In spite of growing evidence that climate change may dramatically affect networks of interacting species, whether-and to what extent-ecological interactions can mediate species’ responses to disturbances is an open question. Here we show how a largely overseen association such as that between hydrozoans and scleractinian corals could be possibly associated with a reduction in coral susceptibility to ever-increasing predator and disease outbreaks. We examined 2455 scleractinian colonies (from both Maldivian and the Saudi Arabian coral reefs) searching for non-randompatterns in the occurrence of hydrozoans on corals showing signs of different health conditions (i.e. bleaching, algal overgrowth, corallivory and different coral diseases). We show that, after accounting for geographical, ecological and co-evolutionary factors, signs of disease and corallivory are significantly lower in coral colonies hosting hydrozoans than in hydrozoan-free ones. This finding has important implications for our understanding of the ecology of coral reefs, and for their conservation in the current scenario of global change, because it suggests that symbiotic hydrozoans may play an active role in protecting their scleractinian hosts from stresses induced by warming water temperatures.

Montano, S., Fattorini, S., Parravicini, V., Berumen, M., Galli, P., Maggioni, D., et al. (2017). Corals hosting symbiotic hydrozoans are less susceptible to predation and disease. PROCEEDINGS - ROYAL SOCIETY. BIOLOGICAL SCIENCES, 284(1869) [10.1098/rspb.2017.2405].

Corals hosting symbiotic hydrozoans are less susceptible to predation and disease

Montano, Simone
Primo
;
Galli, Paolo;MAGGIONI, DAVIDE;Arrigoni, Roberto;Seveso, Davide
Penultimo
;
Strona, Giovanni
Ultimo
2017

Abstract

In spite of growing evidence that climate change may dramatically affect networks of interacting species, whether-and to what extent-ecological interactions can mediate species’ responses to disturbances is an open question. Here we show how a largely overseen association such as that between hydrozoans and scleractinian corals could be possibly associated with a reduction in coral susceptibility to ever-increasing predator and disease outbreaks. We examined 2455 scleractinian colonies (from both Maldivian and the Saudi Arabian coral reefs) searching for non-randompatterns in the occurrence of hydrozoans on corals showing signs of different health conditions (i.e. bleaching, algal overgrowth, corallivory and different coral diseases). We show that, after accounting for geographical, ecological and co-evolutionary factors, signs of disease and corallivory are significantly lower in coral colonies hosting hydrozoans than in hydrozoan-free ones. This finding has important implications for our understanding of the ecology of coral reefs, and for their conservation in the current scenario of global change, because it suggests that symbiotic hydrozoans may play an active role in protecting their scleractinian hosts from stresses induced by warming water temperatures.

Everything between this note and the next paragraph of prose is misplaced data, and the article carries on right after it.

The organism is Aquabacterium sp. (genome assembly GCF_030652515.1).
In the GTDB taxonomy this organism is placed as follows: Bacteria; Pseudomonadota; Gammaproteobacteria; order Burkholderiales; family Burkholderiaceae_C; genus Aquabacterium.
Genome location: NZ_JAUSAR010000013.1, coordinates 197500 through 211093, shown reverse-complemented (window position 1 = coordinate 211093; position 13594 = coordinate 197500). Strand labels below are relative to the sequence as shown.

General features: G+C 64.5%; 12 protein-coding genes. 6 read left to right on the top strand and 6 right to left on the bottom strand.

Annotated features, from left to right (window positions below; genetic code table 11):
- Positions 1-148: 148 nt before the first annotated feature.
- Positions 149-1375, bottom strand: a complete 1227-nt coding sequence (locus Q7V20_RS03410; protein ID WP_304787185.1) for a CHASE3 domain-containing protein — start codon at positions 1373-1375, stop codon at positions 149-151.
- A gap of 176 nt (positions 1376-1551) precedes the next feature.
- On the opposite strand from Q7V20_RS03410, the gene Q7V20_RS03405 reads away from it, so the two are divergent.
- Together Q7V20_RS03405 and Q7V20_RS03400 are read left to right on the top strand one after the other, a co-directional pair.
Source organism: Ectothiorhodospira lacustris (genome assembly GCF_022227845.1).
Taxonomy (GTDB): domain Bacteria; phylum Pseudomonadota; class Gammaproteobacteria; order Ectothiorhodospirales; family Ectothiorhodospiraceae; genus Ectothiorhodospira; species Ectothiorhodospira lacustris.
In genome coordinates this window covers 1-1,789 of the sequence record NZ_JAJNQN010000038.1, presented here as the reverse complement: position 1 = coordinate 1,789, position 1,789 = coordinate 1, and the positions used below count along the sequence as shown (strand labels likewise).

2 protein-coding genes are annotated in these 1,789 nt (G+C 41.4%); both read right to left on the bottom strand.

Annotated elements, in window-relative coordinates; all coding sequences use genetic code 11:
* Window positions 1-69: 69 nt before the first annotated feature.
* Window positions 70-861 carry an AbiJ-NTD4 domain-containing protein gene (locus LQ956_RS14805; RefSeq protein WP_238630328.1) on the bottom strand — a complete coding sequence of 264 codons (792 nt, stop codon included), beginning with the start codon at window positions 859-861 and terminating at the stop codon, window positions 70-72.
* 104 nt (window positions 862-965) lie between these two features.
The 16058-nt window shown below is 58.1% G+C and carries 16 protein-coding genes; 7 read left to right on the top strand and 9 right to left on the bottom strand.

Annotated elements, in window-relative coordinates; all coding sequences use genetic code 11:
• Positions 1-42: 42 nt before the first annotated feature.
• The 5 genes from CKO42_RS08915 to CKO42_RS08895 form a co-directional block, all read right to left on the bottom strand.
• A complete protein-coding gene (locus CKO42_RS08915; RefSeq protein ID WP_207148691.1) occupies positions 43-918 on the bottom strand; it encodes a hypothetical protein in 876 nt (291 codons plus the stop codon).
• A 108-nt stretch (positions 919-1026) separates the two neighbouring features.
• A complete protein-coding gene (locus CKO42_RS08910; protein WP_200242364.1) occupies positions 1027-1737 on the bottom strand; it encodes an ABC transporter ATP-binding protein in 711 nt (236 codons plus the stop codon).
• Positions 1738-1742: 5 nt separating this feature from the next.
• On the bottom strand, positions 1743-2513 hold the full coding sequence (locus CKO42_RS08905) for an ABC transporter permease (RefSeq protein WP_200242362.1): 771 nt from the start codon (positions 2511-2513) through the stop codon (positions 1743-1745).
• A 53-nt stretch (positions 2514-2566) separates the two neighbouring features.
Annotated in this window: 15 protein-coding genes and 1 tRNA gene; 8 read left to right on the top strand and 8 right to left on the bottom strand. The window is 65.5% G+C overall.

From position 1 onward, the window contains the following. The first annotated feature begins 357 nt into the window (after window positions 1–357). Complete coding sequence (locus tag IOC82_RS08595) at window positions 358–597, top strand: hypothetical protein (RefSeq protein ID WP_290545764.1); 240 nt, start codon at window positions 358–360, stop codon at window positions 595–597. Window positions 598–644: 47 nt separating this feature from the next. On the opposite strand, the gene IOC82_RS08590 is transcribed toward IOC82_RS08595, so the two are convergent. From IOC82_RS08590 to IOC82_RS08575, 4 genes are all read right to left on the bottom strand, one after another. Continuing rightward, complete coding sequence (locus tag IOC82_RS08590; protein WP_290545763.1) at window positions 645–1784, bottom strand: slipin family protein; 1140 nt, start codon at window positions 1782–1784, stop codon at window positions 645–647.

Articolo in rivista - Articolo scientifico
Bleaching; Climate change; Co-evolution; Coral reefs; Drupella; Biochemistry, Genetics and Molecular Biology (all); Immunology and Microbiology (all); 2300; Agricultural and Biological Sciences (all)
English
Montano, S., Fattorini, S., Parravicini, V., Berumen, M., Galli, P., Maggioni, D., et al. (2017). Corals hosting symbiotic hydrozoans are less susceptible to predation and disease. PROCEEDINGS - ROYAL SOCIETY. BIOLOGICAL SCIENCES, 284(1869) [10.1098/rspb.2017.2405].
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Utilizza questo identificativo per citare o creare un link a questo documento: https://hdl.handle.net/10281/191877
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